Supporters and stallholders at the Hampstead Antique Emporium pictured outside the building on January 7 when they held a protest at the closure of the antiques centre.

Photo: Dylan McNeil

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A ray of hope has helped to brighten the lives of the Hampstead Antique Emporium’s traders and local community supporters after the centre’s closure on January 7 following a two-month ‘notice to quit’ by the building’s landlord, Staplepine.

An eleventh-hour approval by Camden Council has designated the emporium an Asset of Community Value (ACV) which gives it first refusal to buy the building.

Camden councillor Danny Beales, cabinet member for investing in communities, culture and an inclusive economy, says: “The Hampstead emporium is an important part of the cultural and commercial life in Hampstead.

“The community made a strong case for granting an ACV and we were happy to award this status.

The designation ensures there is a six-month moratorium period on any future sales so community groups can raise funds to submit a bid to the owner.

“The community and traders are fighting for the future of the emporium and we will support them within our powers.”

A protest organised by emporium trader Alexandra Porter to fight the closure was held outside the emptied building on January 7. This attracted plenty of loyal supporters including local councillors as well as traders at the emporium.

The centre has been a much-loved fixture in north London for more than 40 years. Supporter Dylan McNeil, owner of the local Well Walk Theatre, says: “This place is the soul of the neighbourhood. Closing these places strips the area of what makes it desirable. I’m sure there’ll be a reincarnation. We’ll find a way to keep the spirit.”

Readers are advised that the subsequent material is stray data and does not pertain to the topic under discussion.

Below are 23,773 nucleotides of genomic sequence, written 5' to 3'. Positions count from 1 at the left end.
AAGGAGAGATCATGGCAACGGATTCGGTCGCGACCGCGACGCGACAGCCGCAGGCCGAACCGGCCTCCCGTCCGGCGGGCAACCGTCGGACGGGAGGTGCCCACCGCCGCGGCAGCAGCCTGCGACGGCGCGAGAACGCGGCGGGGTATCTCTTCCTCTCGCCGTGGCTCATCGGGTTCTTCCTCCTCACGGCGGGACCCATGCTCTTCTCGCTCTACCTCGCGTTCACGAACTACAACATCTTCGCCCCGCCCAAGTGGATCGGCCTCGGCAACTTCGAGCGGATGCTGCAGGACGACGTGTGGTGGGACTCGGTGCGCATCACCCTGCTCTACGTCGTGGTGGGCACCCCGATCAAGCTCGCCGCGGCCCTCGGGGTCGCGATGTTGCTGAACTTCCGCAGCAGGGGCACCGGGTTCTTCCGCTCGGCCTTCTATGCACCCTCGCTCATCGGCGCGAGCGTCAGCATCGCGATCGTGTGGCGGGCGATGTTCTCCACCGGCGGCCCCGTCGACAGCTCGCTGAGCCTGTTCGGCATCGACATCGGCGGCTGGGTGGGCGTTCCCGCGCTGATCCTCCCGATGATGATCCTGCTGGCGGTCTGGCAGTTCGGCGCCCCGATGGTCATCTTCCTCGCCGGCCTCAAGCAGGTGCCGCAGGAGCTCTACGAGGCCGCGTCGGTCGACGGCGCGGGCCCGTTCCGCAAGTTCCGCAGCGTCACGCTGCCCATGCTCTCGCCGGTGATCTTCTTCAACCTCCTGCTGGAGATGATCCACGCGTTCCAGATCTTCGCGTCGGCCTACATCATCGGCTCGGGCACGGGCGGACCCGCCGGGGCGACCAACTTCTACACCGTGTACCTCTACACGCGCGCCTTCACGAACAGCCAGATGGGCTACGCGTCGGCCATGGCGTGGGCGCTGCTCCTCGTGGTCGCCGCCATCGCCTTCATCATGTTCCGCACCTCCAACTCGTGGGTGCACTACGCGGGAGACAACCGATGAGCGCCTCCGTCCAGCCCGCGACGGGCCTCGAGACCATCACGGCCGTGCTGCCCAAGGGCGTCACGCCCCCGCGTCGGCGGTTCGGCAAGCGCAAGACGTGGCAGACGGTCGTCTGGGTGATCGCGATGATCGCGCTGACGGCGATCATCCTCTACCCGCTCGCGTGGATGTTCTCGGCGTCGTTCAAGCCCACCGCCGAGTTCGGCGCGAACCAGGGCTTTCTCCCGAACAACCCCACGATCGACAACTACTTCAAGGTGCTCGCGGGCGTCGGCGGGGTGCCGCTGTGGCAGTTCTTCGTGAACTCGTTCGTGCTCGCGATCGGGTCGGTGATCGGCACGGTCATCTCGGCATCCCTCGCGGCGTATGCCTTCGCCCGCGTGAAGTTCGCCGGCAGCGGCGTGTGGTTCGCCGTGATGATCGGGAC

Move to Alfie’s


Alfie’s Antique Market is based on Church Road in Marylebone.

Four dealers from the Hampstead Antique Emporium have now moved into the basement at Alfie’s Antiques Market.

Jean Archer’s stock includes costume jewellery, silverware and dolls, Minoo Kaae sells antique jewellery and Leah Y Michie specialises in handmade jewellery using silver, gold and semi-precious stones.

Tanya Bielschowsky, who trained as a fine artist and archaeologist, has been a dealer for 30 years and her stock includes sculpture, paintings and drawings by Modern British artists including Fred Yates and John Sheehy.


A painting by the mid-century Hampstead artist Diane Lindsey costs £950 at Tanya Bielschowsky’s new unit at Alfie’s Antique Market, while West German studio pottery also shown is priced from £200-400.

She said she is very excited to have moved into the market, adding: “It’s a new journey for me and the market is such a destination place in London.

“It’s lovely too to have my colleagues from the emporium here.”